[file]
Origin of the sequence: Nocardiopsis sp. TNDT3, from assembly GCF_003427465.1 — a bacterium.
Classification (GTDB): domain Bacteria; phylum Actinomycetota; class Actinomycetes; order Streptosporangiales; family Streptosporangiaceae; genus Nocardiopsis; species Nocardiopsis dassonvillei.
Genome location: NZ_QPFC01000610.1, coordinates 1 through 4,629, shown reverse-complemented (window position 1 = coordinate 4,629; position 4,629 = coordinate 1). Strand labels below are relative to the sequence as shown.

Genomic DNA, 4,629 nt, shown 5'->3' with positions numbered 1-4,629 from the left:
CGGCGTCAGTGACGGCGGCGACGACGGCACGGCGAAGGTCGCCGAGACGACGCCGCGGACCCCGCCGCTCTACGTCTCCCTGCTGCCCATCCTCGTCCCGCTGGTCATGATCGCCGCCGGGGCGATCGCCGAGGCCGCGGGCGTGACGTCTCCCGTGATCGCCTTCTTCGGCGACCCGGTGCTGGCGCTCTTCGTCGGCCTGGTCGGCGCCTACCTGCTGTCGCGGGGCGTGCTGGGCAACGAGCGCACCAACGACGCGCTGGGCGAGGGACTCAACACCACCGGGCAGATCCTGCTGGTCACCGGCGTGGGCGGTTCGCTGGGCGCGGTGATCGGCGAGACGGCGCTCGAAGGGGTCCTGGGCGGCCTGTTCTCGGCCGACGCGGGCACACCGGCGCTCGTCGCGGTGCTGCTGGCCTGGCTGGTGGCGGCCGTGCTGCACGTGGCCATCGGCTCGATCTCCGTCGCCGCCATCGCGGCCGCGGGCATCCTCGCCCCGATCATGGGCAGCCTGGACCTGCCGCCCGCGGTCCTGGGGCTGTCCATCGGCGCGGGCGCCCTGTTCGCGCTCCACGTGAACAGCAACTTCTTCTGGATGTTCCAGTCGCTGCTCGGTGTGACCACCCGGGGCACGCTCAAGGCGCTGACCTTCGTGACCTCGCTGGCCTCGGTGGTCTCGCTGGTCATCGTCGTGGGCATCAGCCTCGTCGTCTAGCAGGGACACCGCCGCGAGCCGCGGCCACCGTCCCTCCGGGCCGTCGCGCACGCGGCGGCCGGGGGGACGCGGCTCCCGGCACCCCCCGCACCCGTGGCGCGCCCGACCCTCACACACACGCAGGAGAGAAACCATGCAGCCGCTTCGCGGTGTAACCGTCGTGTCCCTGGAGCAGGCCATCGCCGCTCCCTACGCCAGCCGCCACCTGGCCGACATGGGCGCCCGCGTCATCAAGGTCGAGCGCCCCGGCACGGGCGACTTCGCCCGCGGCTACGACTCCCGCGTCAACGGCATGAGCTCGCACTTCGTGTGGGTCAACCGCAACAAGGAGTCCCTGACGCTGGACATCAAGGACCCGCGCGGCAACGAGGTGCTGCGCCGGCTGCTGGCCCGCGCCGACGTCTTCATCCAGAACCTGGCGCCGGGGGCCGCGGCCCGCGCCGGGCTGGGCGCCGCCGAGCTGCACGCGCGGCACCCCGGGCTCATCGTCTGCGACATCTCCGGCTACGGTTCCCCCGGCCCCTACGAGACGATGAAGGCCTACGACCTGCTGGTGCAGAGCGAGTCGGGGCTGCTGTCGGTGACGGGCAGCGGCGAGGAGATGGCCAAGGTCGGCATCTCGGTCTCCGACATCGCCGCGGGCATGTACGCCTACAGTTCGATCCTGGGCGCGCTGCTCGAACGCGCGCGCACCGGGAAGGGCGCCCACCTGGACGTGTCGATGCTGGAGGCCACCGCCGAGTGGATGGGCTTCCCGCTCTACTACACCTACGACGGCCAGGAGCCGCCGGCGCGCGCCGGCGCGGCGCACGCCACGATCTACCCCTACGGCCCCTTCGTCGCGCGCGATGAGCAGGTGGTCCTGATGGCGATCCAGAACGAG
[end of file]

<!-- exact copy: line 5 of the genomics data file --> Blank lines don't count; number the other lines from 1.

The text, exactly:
CGGCGTCAGTGACGGCGGCGACGACGGCACGGCGAAGGTCGCCGAGACGACGCCGCGGACCCCGCCGCTCTACGTCTCCCTGCTGCCCATCCTCGTCCCGCTGGTCATGATCGCCGCCGGGGCGATCGCCGAGGCCGCGGGCGTGACGTCTCCCGTGATCGCCTTCTTCGGCGACCCGGTGCTGGCGCTCTTCGTCGGCCTGGTCGGCGCCTACCTGCTGTCGCGGGGCGTGCTGGGCAACGAGCGCACCAACGACGCGCTGGGCGAGGGACTCAACACCACCGGGCAGATCCTGCTGGTCACCGGCGTGGGCGGTTCGCTGGGCGCGGTGATCGGCGAGACGGCGCTCGAAGGGGTCCTGGGCGGCCTGTTCTCGGCCGACGCGGGCACACCGGCGCTCGTCGCGGTGCTGCTGGCCTGGCTGGTGGCGGCCGTGCTGCACGTGGCCATCGGCTCGATCTCCGTCGCCGCCATCGCGGCCGCGGGCATCCTCGCCCCGATCATGGGCAGCCTGGACCTGCCGCCCGCGGTCCTGGGGCTGTCCATCGGCGCGGGCGCCCTGTTCGCGCTCCACGTGAACAGCAACTTCTTCTGGATGTTCCAGTCGCTGCTCGGTGTGACCACCCGGGGCACGCTCAAGGCGCTGACCTTCGTGACCTCGCTGGCCTCGGTGGTCTCGCTGGTCATCGTCGTGGGCATCAGCCTCGTCGTCTAGCAGGGACACCGCCGCGAGCCGCGGCCACCGTCCCTCCGGGCCGTCGCGCACGCGGCGGCCGGGGGGACGCGGCTCCCGGCACCCCCCGCACCCGTGGCGCGCCCGACCCTCACACACACGCAGGAGAGAAACCATGCAGCCGCTTCGCGGTGTAACCGTCGTGTCCCTGGAGCAGGCCATCGCCGCTCCCTACGCCAGCCGCCACCTGGCCGACATGGGCGCCCGCGTCATCAAGGTCGAGCGCCCCGGCACGGGCGACTTCGCCCGCGGCTACGACTCCCGCGTCAACGGCATGAGCTCGCACTTCGTGTGGGTCAACCGCAACAAGGAGTCCCTGACGCTGGACATCAAGGACCCGCGCGGCAACGAGGTGCTGCGCCGGCTGCTGGCCCGCGCCGACGTCTTCATCCAGAACCTGGCGCCGGGGGCCGCGGCCCGCGCCGGGCTGGGCGCCGCCGAGCTGCACGCGCGGCACCCCGGGCTCATCGTCTGCGACATCTCCGGCTACGGTTCCCCCGGCCCCTACGAGACGATGAAGGCCTACGACCTGCTGGTGCAGAGCGAGTCGGGGCTGCTGTCGGTGACGGGCAGCGGCGAGGAGATGGCCAAGGTCGGCATCTCGGTCTCCGACATCGCCGCGGGCATGTACGCCTACAGTTCGATCCTGGGCGCGCTGCTCGAACGCGCGCGCACCGGGAAGGGCGCCCACCTGGACGTGTCGATGCTGGAGGCCACCGCCGAGTGGATGGGCTTCCCGCTCTACTACACCTACGACGGCCAGGAGCCGCCGGCGCGCGCCGGCGCGGCGCACGCCACGATCTACCCCTACGGCCCCTTCGTCGCGCGCGATGAGCAGGTGGTCCTGATGGCGATCCAGAACGAG